While the situation over the al Qaeda hostages became acrimonious, the Iranians allowed other al Qaeda operatives to maintain what the US government has called a “core facilitation pipeline” on their soil.
Hamza’s wedding appears to have been a lighthearted affair, with the participants smiling, laughing and singing. There is no sign of security at the doorways or elsewhere.
Another senior al Qaeda leader, Mohammed Islambouli, is seen sitting next to right of Hamza (see above), or close by, throughout the video. Islambouli, an Egyptian who is the brother of Anwar Sadat’s assassin, also lived in Iran for years. The details of his time in the country are somewhat murky, but it appears that he was operational at some points. In Aug. 2006, al Qaeda announced that Islambouli had formally joined its group. More recently, in Oct. 2014, NPR reported that Islambouli may be directing al Qaeda’s so-called Khorasan Group, which was based in Syria and targeting the US. FDD’s Long War Journal has reported on Islambouli’s role in the past.
Hamza made good use of his time inside Iran. In an Aug. 2015 message, Hamza named his mentors as Saif al Adel, Ahmed Hassan Abu al-Khayr, Abu Muhammad al-Masri, Sulayman Abu Ghaith — all of whom were senior al Qaeda figures detained alongside Hamza in Iran.
Even while inside Iran, Hamza wrote to his infamous father. “My beloved father, I was separated from you when I was a small child, not yet 13, but I am older now, and have attained manhood,” Hamza wrote in a July 2009 letter to Osama that was previously released. “You might not recognize me when you meet me, as my features have changed. Praise God, I live a stable life, and God has blessed me with a pious wife, and she has blessed me with a son who I gave your name, Osama, and a daughter who I named after the mother, Khayriyah.”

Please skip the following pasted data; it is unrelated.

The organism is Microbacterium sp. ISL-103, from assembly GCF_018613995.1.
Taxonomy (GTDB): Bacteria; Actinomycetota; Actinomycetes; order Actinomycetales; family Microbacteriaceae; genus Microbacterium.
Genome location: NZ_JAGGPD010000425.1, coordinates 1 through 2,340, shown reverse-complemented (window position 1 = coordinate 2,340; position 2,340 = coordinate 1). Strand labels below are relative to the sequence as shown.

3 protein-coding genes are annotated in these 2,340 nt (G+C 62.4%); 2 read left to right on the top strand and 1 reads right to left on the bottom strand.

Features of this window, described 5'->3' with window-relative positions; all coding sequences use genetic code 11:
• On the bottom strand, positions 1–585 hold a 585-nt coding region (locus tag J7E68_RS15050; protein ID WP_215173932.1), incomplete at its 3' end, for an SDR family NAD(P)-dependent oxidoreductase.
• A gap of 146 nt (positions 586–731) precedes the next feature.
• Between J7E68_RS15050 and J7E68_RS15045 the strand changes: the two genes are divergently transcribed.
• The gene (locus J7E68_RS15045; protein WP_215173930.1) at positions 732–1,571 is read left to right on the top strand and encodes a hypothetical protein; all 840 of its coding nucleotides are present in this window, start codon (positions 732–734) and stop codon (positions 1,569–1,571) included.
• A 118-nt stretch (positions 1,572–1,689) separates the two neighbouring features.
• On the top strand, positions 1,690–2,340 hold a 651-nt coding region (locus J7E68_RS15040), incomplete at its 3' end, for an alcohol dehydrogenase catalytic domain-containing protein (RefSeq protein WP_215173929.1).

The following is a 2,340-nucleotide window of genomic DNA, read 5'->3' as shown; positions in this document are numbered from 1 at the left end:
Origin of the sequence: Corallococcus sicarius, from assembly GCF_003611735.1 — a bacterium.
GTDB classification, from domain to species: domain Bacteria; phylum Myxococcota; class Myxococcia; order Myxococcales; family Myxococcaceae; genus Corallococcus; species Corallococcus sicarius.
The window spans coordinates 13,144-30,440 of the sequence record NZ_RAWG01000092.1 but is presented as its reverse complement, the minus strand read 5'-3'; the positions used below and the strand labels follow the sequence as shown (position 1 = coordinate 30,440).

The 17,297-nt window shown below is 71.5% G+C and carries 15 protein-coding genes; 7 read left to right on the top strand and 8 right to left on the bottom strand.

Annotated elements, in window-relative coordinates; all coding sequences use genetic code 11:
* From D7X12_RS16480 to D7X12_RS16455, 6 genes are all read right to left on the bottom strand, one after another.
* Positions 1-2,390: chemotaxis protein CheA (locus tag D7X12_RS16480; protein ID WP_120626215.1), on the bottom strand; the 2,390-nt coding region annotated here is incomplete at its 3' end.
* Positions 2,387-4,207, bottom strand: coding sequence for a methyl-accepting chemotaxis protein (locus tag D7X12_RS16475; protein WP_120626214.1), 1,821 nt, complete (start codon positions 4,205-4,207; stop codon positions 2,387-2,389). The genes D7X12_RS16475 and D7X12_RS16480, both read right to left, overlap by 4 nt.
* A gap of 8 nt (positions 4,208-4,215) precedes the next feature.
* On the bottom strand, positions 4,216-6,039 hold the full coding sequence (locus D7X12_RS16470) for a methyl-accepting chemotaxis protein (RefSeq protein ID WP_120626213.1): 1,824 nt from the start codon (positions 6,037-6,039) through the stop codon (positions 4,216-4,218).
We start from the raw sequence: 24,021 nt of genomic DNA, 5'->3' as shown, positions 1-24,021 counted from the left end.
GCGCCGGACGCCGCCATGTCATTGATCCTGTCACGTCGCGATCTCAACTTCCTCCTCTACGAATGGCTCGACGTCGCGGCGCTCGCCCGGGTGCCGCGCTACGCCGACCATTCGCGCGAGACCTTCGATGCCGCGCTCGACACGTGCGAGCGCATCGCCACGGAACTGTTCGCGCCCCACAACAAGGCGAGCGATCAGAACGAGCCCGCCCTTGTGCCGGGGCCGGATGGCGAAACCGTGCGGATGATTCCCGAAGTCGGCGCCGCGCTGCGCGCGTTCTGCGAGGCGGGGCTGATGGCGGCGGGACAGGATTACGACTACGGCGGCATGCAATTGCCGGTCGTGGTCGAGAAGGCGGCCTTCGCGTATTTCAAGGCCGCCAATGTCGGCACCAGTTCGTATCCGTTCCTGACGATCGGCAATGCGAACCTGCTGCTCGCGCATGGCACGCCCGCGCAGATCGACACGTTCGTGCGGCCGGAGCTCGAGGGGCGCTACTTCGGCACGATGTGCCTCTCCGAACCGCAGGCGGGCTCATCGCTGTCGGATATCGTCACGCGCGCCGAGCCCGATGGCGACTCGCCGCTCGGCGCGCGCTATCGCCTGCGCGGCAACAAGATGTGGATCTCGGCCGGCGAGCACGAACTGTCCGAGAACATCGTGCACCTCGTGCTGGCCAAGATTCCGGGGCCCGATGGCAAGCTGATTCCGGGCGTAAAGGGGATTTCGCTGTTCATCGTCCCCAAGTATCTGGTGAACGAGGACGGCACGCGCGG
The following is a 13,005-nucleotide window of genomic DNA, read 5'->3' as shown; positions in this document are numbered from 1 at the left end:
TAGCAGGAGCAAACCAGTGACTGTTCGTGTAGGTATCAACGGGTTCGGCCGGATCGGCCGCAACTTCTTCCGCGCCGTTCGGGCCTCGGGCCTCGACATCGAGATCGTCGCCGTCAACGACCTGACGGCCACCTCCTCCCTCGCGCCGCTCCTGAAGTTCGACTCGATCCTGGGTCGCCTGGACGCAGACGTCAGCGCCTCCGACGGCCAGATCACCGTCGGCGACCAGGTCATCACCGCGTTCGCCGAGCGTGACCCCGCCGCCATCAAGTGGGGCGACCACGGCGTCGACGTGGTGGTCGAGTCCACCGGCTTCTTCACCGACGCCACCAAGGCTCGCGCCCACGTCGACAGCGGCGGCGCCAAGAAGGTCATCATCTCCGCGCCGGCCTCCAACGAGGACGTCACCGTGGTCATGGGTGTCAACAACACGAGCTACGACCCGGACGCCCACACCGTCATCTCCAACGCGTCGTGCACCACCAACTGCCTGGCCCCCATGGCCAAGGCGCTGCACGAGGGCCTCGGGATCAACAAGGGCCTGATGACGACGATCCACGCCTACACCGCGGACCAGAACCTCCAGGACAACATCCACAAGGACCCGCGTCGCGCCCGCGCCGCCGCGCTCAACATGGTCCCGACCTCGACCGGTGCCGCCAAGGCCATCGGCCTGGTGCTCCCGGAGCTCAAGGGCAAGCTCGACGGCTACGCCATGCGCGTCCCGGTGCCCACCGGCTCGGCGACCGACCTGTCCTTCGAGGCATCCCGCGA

“I ask God to place their image in your eye,” Hamza continued in the missive to his dad. “He created them to serve you. Osama says hello to you.”
Hamza was finally released from Iranian custody sometime in mid-2010. In September of that year, Osama bin Laden wrote a letter (also previously released) to three of his sons, including Hamza, as well as one of his wives and grandchildren. The al Qaeda founder made it clear that the “Iranians are not to be trusted” and he wanted his wife to “leave everything behind,” just in case some sort of tracking device was implanted within her possessions. Osama worried about Hamza’s security after his release and suggested that he travel to Qatar, where he could lay low and study. Hamza’s brother, Khalid, thanked Allah for saving him from the “wicked Magi” (meaning the Shiite Iranians). Atiyah Abd al Rahman, Osama’s righthand man at the time, also complained bitterly about having to ensure Hamza’s safety.
After Hamza made his way into Pakistan, he received advanced training on explosives. After several years of grooming, he emerged as a prominent voice for al Qaeda.
And now the public can see a more recent image of his face than the one al Qaeda relies on in its propaganda.
Thomas Joscelyn is a Senior Fellow at the Foundation for Defense of Democracies and the Senior Editor for FDD’s Long War Journal.